Patricia Gail Dickerson, 1 September 1948, Broken Bow, Oklahoma, USA. Davies father, Tex Dickerson, was a country musician who, among other things, worked on The Louisiana Hayride and Davies was fascinated by his jukebox filled with country music. As a performer, she went on the road with her brother Ron, whose songs have since been recorded by Helen Reddy (Long Hard Climb) and Three Dog Night (It Aint Easy). An album that they made for A&M Records was never released. Davies married a jazz musician and, for a while, tried to be a jazz singer. When they separated, she moved to the west coast where she worked as a session singer. As a writer, she wrote Bucket To The South, a US country hit for Ava Barber in 1978. Her first album, Gail Davies, for the Lifesong label in 1978 included her first US country hit, No Love Have I, alongside further successes, Poison Love and Someone Is Looking For Someone Like You. She moved to Warner Brothers Records and became a rarity - a female country performer producing her own records. She had US country hits with Blue Heartache, Ill Be There (If You Ever Want Me) and Singing The Blues. At RCA Records in 1984 she had further success with Jagged Edge Of A Broken Heart and Trouble With Love. She formed Wild Choir in 1986, releasing a self-titled album for RCA. In the late 80s she moved to Liberty Records to become country musics first female staff producer. Davies has had many run-ins with the mostly male musical establishment in Nashville, and in 1995 she promoted and released her own album Eclectic. The tracks were as good as her previous hit records, but she has been denied radio-play by many US stations. She will continue her one-woman crusade, no doubt, supported by her British husband Rob Price, the bass player with the Stu Page Band. Her son is guitarist Chris Scruggs who joined the country rock band BR5-49 in 2002. Davies is not to be confused with Gail Davies who toured with Gene Autrys roadshow and was featured in the television series Annie Oakley.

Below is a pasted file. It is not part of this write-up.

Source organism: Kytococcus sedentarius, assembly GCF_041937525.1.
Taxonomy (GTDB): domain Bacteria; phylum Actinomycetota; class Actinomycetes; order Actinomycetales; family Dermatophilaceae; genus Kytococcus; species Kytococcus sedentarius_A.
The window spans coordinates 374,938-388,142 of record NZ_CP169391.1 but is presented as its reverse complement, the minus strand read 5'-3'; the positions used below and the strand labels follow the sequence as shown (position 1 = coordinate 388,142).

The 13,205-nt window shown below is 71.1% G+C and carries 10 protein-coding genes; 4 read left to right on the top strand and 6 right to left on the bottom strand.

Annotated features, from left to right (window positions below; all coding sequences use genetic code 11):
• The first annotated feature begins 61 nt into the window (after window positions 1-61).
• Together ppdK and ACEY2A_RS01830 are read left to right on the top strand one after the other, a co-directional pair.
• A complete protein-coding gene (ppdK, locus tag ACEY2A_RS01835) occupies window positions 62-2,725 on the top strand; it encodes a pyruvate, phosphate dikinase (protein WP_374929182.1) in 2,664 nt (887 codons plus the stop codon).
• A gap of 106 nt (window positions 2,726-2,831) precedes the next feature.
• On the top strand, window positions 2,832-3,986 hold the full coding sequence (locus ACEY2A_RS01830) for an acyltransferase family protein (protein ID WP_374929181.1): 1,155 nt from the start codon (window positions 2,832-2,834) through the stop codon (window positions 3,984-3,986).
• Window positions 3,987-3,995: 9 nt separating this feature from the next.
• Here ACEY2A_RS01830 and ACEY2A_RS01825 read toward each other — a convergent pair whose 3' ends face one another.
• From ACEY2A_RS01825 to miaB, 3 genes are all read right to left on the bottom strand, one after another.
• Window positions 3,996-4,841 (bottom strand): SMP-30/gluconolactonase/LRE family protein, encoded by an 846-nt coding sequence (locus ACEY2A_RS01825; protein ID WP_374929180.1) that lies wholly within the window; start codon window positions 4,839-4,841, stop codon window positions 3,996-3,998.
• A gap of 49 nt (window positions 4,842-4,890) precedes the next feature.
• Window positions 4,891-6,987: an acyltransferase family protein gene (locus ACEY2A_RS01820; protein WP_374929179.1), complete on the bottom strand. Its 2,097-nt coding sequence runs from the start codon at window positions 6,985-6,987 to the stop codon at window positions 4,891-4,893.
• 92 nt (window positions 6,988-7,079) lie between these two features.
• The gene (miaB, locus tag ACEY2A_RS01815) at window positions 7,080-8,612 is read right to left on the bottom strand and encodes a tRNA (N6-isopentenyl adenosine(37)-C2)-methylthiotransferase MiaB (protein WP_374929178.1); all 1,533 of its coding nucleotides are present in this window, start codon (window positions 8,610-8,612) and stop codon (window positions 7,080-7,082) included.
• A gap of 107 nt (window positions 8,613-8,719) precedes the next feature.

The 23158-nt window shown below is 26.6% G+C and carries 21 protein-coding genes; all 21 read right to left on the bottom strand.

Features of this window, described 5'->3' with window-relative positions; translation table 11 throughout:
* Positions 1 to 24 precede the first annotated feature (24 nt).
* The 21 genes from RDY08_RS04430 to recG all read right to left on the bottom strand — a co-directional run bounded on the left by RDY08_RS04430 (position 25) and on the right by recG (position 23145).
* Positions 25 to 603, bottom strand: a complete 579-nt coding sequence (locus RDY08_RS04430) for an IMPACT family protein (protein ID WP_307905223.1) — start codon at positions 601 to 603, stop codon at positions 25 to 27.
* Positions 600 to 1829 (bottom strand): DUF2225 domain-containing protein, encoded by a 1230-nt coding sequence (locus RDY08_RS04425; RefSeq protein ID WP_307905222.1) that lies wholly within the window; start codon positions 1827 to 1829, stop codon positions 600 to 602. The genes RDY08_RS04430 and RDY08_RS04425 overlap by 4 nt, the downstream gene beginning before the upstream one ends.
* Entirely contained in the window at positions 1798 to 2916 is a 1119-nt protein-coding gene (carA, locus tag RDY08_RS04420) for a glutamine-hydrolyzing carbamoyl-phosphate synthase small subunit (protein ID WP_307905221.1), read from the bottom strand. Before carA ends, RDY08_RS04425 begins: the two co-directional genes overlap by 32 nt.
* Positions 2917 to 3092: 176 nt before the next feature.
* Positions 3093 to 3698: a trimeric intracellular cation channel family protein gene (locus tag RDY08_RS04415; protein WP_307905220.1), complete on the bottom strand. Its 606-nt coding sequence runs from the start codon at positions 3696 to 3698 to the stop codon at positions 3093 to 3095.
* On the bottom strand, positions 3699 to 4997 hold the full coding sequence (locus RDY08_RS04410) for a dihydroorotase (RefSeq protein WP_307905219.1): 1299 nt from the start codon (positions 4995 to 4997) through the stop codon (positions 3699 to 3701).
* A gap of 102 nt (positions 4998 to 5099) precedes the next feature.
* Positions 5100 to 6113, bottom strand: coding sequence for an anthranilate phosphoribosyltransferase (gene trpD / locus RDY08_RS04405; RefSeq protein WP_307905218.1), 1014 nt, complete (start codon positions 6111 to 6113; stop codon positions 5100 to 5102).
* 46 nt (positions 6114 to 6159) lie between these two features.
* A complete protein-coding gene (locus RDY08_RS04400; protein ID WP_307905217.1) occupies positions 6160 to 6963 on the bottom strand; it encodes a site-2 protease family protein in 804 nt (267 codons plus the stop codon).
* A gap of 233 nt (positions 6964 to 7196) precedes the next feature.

Source: The Encyclopedia of Popular Music by Colin Larkin. Licensed from Muze.